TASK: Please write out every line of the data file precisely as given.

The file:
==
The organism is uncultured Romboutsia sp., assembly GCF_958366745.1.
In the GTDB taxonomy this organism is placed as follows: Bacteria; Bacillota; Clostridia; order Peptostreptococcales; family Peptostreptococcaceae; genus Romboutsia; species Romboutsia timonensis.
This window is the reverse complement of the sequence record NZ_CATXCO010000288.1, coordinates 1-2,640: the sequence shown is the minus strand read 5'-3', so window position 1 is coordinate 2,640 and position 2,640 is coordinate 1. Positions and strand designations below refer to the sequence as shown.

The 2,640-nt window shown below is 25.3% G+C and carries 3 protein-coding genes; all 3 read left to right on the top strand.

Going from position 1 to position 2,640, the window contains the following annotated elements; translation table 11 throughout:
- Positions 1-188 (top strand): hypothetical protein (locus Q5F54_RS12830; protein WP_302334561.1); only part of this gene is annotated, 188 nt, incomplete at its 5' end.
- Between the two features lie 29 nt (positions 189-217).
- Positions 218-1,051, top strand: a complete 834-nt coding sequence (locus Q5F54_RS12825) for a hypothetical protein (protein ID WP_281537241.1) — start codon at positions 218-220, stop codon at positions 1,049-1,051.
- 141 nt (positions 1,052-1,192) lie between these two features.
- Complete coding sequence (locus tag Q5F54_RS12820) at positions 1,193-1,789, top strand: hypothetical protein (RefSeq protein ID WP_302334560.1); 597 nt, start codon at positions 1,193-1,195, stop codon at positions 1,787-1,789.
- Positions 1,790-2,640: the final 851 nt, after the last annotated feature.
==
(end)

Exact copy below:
The organism is uncultured Romboutsia sp., assembly GCF_958366745.1.
In the GTDB taxonomy this organism is placed as follows: Bacteria; Bacillota; Clostridia; order Peptostreptococcales; family Peptostreptococcaceae; genus Romboutsia; species Romboutsia timonensis.
This window is the reverse complement of the sequence record NZ_CATXCO010000288.1, coordinates 1-2,640: the sequence shown is the minus strand read 5'-3', so window position 1 is coordinate 2,640 and position 2,640 is coordinate 1. Positions and strand designations below refer to the sequence as shown.

The 2,640-nt window shown below is 25.3% G+C and carries 3 protein-coding genes; all 3 read left to right on the top strand.

Going from position 1 to position 2,640, the window contains the following annotated elements; translation table 11 throughout:
- Positions 1-188 (top strand): hypothetical protein (locus Q5F54_RS12830; protein WP_302334561.1); only part of this gene is annotated, 188 nt, incomplete at its 5' end.
- Between the two features lie 29 nt (positions 189-217).
- Positions 218-1,051, top strand: a complete 834-nt coding sequence (locus Q5F54_RS12825) for a hypothetical protein (protein ID WP_281537241.1) — start codon at positions 218-220, stop codon at positions 1,049-1,051.
- 141 nt (positions 1,052-1,192) lie between these two features.
- Complete coding sequence (locus tag Q5F54_RS12820) at positions 1,193-1,789, top strand: hypothetical protein (RefSeq protein ID WP_302334560.1); 597 nt, start codon at positions 1,193-1,195, stop codon at positions 1,787-1,789.
- Positions 1,790-2,640: the final 851 nt, after the last annotated feature.